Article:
Intentionality: Creative Process

I consider myself a crafter, defined as what I perceive to be a hobby. I mostly knit and spin, while occasionally dabbling in the sewing or dyeing project, creating as a general term. I consider architecture to be my professional field, having gone to architecture school and learned the design process and working in the design field as my day to day job. But inexplicably, I’ve always felt there to be a complete dichotomy between those two passions of mine.

More recently, however, I’ve realized the innate relationship between the two disciplines. While some might see it to be obvious, the idea of creating and designing has finally become clearer. To get from the tail (beginning) to the arrowhead (perceived ending) the designer/creator will have to take a steps back for steps taken forward. In knitting terms, this means swatching, frogging, swatching some more, liking it, casting on, realizing it’s not quite right, frogging, swatching again, etc. In design terms, it means redesigning a floor plan and/or rearranging spaces, etc for the 100th time, sometimes (often) going back to an idea that was presented on day 1.

The Creative Process in Visual Form (credits to a professor in a class in architecture school)

I used to feel an overwhelming sense of frustration when this diagram came to fruition in my knitting process, yet still always considered myself a process knitter – the exact opposite of what could be considered a process knitter. But when I was enlightened with this knitting/design relationship recently, the swatching/frogging process became so much more enjoyable! It brought about a level of reassurance to trying to design on the fly, thinking “well, I can always frog back and start over if it’s not really what I want.” It even pushed me to swatch past what I thought I was satisfied with, to try new combinations, and find something else that I ended up liking even more. The fact that I’ve frogged more sweaters than kept due to the final product underscores the idea that beneath all of that swatching frustration, I guess the process of making it was far more valuable than keeping an ill-fitting garment.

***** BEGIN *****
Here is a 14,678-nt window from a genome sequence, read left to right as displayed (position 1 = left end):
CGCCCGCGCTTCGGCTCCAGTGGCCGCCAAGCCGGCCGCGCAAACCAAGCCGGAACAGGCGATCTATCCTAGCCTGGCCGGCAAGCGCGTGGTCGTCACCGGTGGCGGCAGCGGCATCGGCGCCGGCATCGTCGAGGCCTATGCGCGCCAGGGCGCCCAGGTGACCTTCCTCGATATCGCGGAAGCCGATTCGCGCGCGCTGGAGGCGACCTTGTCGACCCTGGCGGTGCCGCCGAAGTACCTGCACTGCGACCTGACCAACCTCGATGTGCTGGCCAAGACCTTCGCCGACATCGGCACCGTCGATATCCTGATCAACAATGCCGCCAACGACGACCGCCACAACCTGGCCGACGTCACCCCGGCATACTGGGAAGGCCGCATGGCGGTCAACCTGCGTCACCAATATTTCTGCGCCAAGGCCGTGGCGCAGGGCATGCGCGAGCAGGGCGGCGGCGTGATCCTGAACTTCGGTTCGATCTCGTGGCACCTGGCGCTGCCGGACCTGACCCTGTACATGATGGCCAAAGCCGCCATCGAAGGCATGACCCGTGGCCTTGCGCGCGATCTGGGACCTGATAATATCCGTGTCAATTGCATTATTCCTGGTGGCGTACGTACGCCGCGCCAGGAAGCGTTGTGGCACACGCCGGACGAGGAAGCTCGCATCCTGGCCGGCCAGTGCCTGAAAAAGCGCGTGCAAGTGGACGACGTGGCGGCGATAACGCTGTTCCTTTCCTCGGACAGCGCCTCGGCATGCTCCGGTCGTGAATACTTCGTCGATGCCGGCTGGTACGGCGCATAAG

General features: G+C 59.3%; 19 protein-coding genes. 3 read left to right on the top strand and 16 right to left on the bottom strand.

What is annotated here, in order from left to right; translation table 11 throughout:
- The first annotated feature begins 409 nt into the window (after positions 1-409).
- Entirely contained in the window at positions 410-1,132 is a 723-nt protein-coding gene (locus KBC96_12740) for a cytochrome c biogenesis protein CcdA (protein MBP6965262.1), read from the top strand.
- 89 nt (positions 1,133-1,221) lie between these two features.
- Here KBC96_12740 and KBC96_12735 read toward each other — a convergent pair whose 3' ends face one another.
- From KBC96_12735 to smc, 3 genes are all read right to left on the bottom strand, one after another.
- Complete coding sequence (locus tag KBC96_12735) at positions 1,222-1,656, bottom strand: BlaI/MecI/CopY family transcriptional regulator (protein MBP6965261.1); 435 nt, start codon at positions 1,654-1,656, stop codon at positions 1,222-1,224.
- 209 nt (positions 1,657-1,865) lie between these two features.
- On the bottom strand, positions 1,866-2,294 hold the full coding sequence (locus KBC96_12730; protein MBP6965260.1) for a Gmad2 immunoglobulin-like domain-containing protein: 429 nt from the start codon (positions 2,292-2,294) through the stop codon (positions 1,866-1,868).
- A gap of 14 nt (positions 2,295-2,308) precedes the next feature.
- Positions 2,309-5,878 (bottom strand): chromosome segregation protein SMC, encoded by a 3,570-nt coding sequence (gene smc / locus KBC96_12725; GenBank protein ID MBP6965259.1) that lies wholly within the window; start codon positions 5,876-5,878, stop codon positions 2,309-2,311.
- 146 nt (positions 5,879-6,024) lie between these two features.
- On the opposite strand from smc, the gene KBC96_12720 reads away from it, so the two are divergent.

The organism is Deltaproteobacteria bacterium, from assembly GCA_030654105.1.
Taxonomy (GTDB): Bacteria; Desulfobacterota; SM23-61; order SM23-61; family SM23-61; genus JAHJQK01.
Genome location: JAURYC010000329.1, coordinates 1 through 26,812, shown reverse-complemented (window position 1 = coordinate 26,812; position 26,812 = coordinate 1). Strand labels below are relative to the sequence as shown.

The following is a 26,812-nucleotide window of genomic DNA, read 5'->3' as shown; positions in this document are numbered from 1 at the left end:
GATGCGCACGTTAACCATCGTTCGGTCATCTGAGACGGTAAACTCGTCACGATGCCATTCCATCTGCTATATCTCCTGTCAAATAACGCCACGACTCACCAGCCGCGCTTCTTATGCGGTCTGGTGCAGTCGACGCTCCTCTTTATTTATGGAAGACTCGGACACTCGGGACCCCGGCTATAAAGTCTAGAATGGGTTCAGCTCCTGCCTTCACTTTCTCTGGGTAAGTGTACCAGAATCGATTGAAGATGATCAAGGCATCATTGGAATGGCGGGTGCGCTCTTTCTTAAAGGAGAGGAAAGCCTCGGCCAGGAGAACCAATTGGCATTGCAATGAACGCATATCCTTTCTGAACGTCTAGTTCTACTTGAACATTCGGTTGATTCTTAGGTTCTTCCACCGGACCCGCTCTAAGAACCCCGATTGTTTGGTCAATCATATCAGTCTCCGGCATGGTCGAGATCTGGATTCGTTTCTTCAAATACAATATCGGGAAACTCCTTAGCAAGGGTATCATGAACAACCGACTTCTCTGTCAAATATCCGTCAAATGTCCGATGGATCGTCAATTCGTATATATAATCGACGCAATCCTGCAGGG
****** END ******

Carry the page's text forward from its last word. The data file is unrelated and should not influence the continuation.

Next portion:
The discomfort that comes with knitting beyond a pattern was initially rather unnerving. I was used to knowing what my end goal was and having an idea of what I was going to be getting. However, I pushed to keep going, reminding myself that it’s the design process, the option of frogging remains. Such is the case with one of my current WIPs, a Christmas hat for a friend. As I work on it on the bus, I’ll keep on checking the balance of the pattern…so far so good. Suffice to say, I’m satisfied with the ¾ outcome of this hat project but not ecstatic. And naturally, as any designer can attest, there’s more to perfect. And as with any other project with a hard deadline, sometimes one has to just give in to the satisfaction rather than the drive for perfection.

From here, I think I’ll try to sketch out a more detailed schematic prior to beginning my next project. Then I think an extensive swatching process with greater attention to size will be needed. While I had attempted these project foundation pieces prior, I’ve realized a greater value in the process and find them to be even more fascinating. I truly feel doors have opened as I’ve stopped restricting myself…from myself.

I’m still designing my crafting identity. And it’s all a part of this lifelong creative identity crafting.

Intentionality: Creative Process

Years and Goals


So this blog fell asleep, hibernated for quite a while, and decided to finally wake up under a new address. But it has the same spirit, though new lessons and with more wisdom. But anyway, the new year is such a great time to reassess various aspects of life, and while this entry has been 26 days in the making (granted, my computer was in the shop for half that time, thus making it impossible to actually post), I’ve had some time to reawaken my blog and set some goals for this year, at least crafty goals.

1. Stash/WIP dieting: I think this is a major one that virtually every knitter has. But my yarn stash has grown considerably in the last year and needs to get smaller. Plus I need to start spinning what I have. I hope to purchase only sweater yarn over the next year, and that is for a total of (5) more sweaters this year (at most).

2. Blog twice a week: to me, this doesn’t sound very often. But looking at how long this has slept, this is a pretty lofty goal. Hopefully I won’t let the frisbee season take over too much and still deliver a post or two during the busy summer months.

3. Exploration of dyeing: do some fiber dyeing (yarn and/or wooly things) at least once a month. I forget how quickly I can set up the crockpot and colors and just leave it as I go about my business, and how satisfying it is. Plus having some sock yarn to dye will go perfectly with my hope to knit more socks this year.